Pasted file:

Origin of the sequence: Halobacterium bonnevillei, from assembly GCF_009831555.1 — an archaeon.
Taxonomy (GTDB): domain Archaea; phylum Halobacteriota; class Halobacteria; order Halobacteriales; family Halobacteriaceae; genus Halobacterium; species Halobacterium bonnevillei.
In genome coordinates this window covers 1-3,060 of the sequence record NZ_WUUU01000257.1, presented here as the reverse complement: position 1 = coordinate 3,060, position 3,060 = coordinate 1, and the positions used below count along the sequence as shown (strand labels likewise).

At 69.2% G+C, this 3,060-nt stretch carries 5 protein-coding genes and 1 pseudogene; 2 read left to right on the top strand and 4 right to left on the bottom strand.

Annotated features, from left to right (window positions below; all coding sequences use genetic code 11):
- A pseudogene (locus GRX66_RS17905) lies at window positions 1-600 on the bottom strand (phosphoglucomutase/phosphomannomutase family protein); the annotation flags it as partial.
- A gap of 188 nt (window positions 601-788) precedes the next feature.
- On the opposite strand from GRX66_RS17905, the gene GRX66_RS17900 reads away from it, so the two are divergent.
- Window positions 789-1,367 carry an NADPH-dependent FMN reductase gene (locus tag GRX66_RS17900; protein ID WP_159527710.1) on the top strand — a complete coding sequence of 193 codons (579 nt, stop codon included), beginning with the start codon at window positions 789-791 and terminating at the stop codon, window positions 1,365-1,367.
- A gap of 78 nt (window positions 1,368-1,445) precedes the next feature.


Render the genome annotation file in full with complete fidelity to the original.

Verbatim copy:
Origin of the sequence: Halobacterium bonnevillei, from assembly GCF_009831555.1 — an archaeon.
Taxonomy (GTDB): domain Archaea; phylum Halobacteriota; class Halobacteria; order Halobacteriales; family Halobacteriaceae; genus Halobacterium; species Halobacterium bonnevillei.
In genome coordinates this window covers 1-3,060 of the sequence record NZ_WUUU01000257.1, presented here as the reverse complement: position 1 = coordinate 3,060, position 3,060 = coordinate 1, and the positions used below count along the sequence as shown (strand labels likewise).

At 69.2% G+C, this 3,060-nt stretch carries 5 protein-coding genes and 1 pseudogene; 2 read left to right on the top strand and 4 right to left on the bottom strand.

Annotated features, from left to right (window positions below; all coding sequences use genetic code 11):
- A pseudogene (locus GRX66_RS17905) lies at window positions 1-600 on the bottom strand (phosphoglucomutase/phosphomannomutase family protein); the annotation flags it as partial.
- A gap of 188 nt (window positions 601-788) precedes the next feature.
- On the opposite strand from GRX66_RS17905, the gene GRX66_RS17900 reads away from it, so the two are divergent.
- Window positions 789-1,367 carry an NADPH-dependent FMN reductase gene (locus tag GRX66_RS17900; protein ID WP_159527710.1) on the top strand — a complete coding sequence of 193 codons (579 nt, stop codon included), beginning with the start codon at window positions 789-791 and terminating at the stop codon, window positions 1,365-1,367.
- A gap of 78 nt (window positions 1,368-1,445) precedes the next feature.